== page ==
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Trademark’s “likelihood of confusion” test not a bright line

Yes, there is a litmus test under federal law for assessing trademark infringement claims.

And, no, it does not provide for a certain outcome in every litigated matter.

That reality was firmly evidenced in a decision recently rendered by the U.S. Patent and Trademark Office’s Trademark Trial and Appeal Board in a case involving two doctors.

One of those doctors is likely familiar to many of our readers, being a famed icon and entrepreneur of the music world. Dr. Dre commenced the cited litigation by filing an opposition to a trademark registration and competing use of a name by a third party. He quite likely thought his case was a slam dunk and that he would easily prevail.

In fact, he lost. The board determined via the time-honored “likelihood of confusion” analysis it applied in the case that the claimed mark infringer was not liable for any wrongdoing and could continue to use his registered mark.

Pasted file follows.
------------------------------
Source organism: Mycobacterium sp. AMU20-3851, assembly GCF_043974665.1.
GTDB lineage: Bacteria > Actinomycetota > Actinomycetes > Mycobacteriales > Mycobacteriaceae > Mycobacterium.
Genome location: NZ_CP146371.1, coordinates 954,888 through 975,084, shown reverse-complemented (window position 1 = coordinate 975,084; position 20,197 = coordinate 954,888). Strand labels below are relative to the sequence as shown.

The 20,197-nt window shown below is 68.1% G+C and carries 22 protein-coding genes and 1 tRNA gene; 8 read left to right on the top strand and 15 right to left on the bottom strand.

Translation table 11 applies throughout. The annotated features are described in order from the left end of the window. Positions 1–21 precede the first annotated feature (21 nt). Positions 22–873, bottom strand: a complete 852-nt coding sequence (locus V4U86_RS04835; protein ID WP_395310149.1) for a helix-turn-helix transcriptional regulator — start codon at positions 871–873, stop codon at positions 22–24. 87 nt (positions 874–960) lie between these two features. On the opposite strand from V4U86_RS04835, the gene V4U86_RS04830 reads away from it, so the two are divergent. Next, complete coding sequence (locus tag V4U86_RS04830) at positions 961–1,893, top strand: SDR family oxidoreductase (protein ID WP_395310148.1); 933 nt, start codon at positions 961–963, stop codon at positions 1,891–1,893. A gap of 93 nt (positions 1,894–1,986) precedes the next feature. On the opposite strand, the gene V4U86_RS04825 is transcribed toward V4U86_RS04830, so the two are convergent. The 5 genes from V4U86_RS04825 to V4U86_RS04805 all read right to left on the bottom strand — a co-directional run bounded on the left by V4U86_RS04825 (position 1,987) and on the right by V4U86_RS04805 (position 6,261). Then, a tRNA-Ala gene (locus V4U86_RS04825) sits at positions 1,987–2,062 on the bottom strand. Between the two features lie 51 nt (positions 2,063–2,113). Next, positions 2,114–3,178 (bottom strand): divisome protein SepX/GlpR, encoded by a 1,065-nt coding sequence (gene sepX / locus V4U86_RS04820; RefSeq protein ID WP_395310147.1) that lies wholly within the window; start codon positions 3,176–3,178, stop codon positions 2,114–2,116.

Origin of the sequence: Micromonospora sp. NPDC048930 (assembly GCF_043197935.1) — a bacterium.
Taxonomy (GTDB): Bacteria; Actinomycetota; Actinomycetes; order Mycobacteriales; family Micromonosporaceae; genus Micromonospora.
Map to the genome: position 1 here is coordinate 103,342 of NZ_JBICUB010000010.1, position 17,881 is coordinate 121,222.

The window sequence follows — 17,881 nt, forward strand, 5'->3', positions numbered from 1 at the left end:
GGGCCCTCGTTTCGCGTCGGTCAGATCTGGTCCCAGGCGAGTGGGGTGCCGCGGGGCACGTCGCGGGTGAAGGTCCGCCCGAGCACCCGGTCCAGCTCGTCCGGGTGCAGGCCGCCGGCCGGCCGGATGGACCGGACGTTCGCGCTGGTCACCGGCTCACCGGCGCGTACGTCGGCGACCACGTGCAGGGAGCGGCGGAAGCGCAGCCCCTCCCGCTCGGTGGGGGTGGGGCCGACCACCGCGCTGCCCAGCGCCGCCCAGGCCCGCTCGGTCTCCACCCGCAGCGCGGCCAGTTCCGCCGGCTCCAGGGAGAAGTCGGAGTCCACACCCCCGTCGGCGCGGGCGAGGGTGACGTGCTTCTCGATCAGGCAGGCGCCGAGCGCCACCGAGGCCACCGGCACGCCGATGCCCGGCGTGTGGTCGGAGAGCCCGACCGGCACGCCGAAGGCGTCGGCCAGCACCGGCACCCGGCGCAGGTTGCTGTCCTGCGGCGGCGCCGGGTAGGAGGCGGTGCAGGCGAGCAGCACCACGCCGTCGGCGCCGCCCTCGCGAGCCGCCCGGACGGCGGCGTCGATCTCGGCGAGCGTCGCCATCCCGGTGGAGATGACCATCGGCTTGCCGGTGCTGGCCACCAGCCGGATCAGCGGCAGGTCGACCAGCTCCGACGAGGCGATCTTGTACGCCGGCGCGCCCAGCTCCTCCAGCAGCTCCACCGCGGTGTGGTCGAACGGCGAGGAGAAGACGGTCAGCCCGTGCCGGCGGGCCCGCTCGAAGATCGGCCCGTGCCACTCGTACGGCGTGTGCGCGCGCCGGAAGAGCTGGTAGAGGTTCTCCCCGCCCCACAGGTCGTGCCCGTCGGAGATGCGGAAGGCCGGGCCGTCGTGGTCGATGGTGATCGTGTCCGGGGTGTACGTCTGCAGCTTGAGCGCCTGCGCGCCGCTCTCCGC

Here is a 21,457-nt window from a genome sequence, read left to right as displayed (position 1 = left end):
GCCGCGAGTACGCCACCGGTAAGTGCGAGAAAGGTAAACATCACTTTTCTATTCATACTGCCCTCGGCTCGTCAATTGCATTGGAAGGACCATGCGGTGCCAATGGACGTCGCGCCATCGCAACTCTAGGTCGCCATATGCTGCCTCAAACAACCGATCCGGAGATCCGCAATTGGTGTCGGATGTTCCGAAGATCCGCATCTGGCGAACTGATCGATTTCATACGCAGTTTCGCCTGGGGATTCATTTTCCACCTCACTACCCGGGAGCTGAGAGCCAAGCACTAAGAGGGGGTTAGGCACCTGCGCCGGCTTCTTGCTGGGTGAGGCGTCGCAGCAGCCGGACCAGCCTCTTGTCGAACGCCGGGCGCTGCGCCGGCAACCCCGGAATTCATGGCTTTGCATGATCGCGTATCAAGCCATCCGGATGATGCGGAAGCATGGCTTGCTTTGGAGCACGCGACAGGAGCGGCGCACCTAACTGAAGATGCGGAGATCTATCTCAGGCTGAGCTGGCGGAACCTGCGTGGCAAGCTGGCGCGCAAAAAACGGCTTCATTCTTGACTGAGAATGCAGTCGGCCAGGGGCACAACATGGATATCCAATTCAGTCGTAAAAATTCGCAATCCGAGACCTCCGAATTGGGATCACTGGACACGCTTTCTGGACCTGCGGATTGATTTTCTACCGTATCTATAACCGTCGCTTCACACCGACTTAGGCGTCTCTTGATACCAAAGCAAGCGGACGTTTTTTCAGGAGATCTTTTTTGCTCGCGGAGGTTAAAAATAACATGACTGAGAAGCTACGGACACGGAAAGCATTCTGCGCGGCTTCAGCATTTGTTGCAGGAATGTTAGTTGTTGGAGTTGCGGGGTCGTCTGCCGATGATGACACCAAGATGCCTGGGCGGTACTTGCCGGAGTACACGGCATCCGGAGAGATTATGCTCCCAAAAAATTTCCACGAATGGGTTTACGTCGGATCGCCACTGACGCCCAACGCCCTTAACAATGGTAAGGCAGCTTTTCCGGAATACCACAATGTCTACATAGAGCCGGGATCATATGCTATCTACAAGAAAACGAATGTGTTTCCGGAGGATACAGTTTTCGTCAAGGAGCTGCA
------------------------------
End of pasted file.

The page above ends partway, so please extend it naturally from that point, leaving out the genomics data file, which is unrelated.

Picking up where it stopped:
That individual is Dr. Draion M. Burch, a gynecologist. Burch seized upon the idea to register a mark for “Dr. Drai” a few years back, believing it would help promote his practice and brand him as a prominent practitioner. Burch reportedly never sought any link or association with the widely known Dr. Dre in any respect, noting that a perceived connection could actually harm his professional image.

Nonetheless, Dr. Dre acted. One media report of the litigation notes that, while the confusion standard is the barometer under American law for assessing trademark infringement claims, it is a subjective test that can lead to differing conclusions across the country. In Dr. Dre’s case, the tribunal was apparently influenced by the wide chasm between the musical industry and specialized medicine, as well as by the fact that the actual physician’s registration reflected his actual name.

The bottom line: no likelihood of confusion between the two marks in any reasonable consumer’s mind.

Again, every case will differ, especially given the multi-factor assessment that informs the confusion standard. Questions or concerns regarding trademark protection or infringement can be directed to a proven intellectual property attorney.

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